- When collecting responses and drawing conclusions, ask yourself two questions: “Are the conclusions I’m drawing supported by what the interviewees actually said?” and “If I were an unbiased third party, would I draw these same conclusions?” You also may want to involve an unbiased third party in the data analysis.
Bias No. 2: Laziness Is Human Nature
Known as the law of least effort, this bias states that if there are multiple ways to accomplish a task, it’s human nature to choose the one that requires the least effort … even if it’s the least effective. The effort we seek to minimize can be mental or physical, and it’s true for us and for our consumers.
We spend our working days thinking about our company and our products. We know our company’s history, mission statement, and office locations. We know our products’ features inside and out. None of these details take a lot of mental energy for us; it’s all top of mind. Meanwhile, our customers probably don’t care about the company’s history or office locations—they want to know how our products will solve their problems. But, because we know our products so well, at times we can overlook or forget to convey these details. We force customers to do a lot of the mental heavy lifting to figure out our products’ features. Make it easy on your customers. Instead of using jargon, use simple language, storytelling, and examples to make your point.
Conversely, it’s hard work for us to understand our customers’ business issues and challenges. This requires a lot of intellectual horsepower and emotional energy, and yet these are relatively easy issues for our customers to express. Their challenges and needs are at the top of their minds, and it’s our responsibility to make it easy for our customers to understand how our products and services will help them solve their day-to-day issues, drive their business and achieve their goals.
Tips for Dealing with the Law of Least Effort
- Mental work is tough, but you can use it to your advantage. Incorporate common metaphors to describe your products and services. Use stories to get your point across. Minimize the technical jargon and be aware of the curse of knowledge: The more expert we are, the more difficult it is to communicate with nonexperts.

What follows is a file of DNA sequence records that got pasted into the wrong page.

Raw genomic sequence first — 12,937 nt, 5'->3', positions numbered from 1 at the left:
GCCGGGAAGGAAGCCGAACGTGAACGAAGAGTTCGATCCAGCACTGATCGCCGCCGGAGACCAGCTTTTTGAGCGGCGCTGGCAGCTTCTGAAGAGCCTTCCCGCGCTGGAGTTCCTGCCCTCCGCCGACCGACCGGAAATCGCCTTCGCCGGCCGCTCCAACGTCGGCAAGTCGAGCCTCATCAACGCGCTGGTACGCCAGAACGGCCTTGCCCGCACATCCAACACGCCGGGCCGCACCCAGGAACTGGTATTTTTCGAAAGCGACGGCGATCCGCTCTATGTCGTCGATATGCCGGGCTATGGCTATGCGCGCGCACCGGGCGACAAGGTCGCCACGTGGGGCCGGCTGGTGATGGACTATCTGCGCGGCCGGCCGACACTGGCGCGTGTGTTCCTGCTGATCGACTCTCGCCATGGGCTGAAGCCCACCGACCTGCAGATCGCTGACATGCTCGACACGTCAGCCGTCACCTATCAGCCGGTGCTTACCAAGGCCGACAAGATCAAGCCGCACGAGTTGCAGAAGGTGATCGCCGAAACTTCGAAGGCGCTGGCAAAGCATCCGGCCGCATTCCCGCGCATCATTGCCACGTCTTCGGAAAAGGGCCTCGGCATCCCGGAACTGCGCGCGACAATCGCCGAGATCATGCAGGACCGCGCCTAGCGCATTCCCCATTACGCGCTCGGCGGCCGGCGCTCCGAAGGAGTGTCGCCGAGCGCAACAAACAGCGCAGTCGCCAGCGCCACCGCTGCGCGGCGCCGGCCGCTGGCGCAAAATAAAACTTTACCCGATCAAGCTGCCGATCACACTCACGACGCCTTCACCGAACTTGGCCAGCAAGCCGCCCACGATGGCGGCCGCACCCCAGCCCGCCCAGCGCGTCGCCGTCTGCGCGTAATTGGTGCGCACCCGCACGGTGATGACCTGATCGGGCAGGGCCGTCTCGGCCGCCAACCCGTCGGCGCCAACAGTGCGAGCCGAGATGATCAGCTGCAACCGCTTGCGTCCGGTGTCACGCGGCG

- Always come back to the business problem your product or products solve. Go beyond taking the easy path (discussing features only) and help customers see how our products will help them address their issues. Show the connection between the product and the problem it’s solving.
Bias No. 3: We Don’t Like Change
A preference for the current state is known as status quo bias, and it is tightly coupled with another major bias, loss aversion, in which we fear losses more than we value gains. The current state is the reference point, and any deviations from that point are perceived as a loss. Kahneman and Tversky have demonstrated in numerous experiments that fear of a loss is twice as powerful as the satisfaction of a gain.
Remember: A customer may be reluctant to change—even if your product can deliver significant advantages or is a big improvement over the customer’s current state. Even if the customer is unhappy with how the current product works, time and energy already have been invested into learning it, and your customer may not be open to learning something new. Your company has its sights set on product success, but customers’ status quo bias often explains why your product fails to meet those internal expectations.
Tips for Dealing with Status Quo Bias
- Clearly document the reasons why your customer may want to consider making a change. Are those reasons compelling? How do you know?
- Take time to truly understand why a customer may prefer the status quo, and then document the true costs of implementing your solution. These costs must include standard financial costs—training, implementation time, product costs, service fees, opportunity costs—as well as emotional costs, such as the risk of failure, looking foolish, decision regret, and implementation delays. For each of these reasons, develop strategies for mitigating the risk of making the change.
- Because people are willing to pay more to avoid a loss than they are to achieve a gain, it’s important to convey to the sales and marketing teams how your products will prevent a loss for your customers.
Clear Your Preconceptions
As much as we think we are rational human beings, we are in fact flawed and biased. Unless we are self-aware and careful, bias will creep into the way we receive, process, and give information. While there are hundreds of biases to which we may subconsciously fall victim, confirmation bias, the law of least effort, and status quo bias each change the way original communication is received or understood, and therefore, are particularly critical for product professionals. And remember, it’s not just our own biases that we need to heed, but the biases of those with whom we are communicating.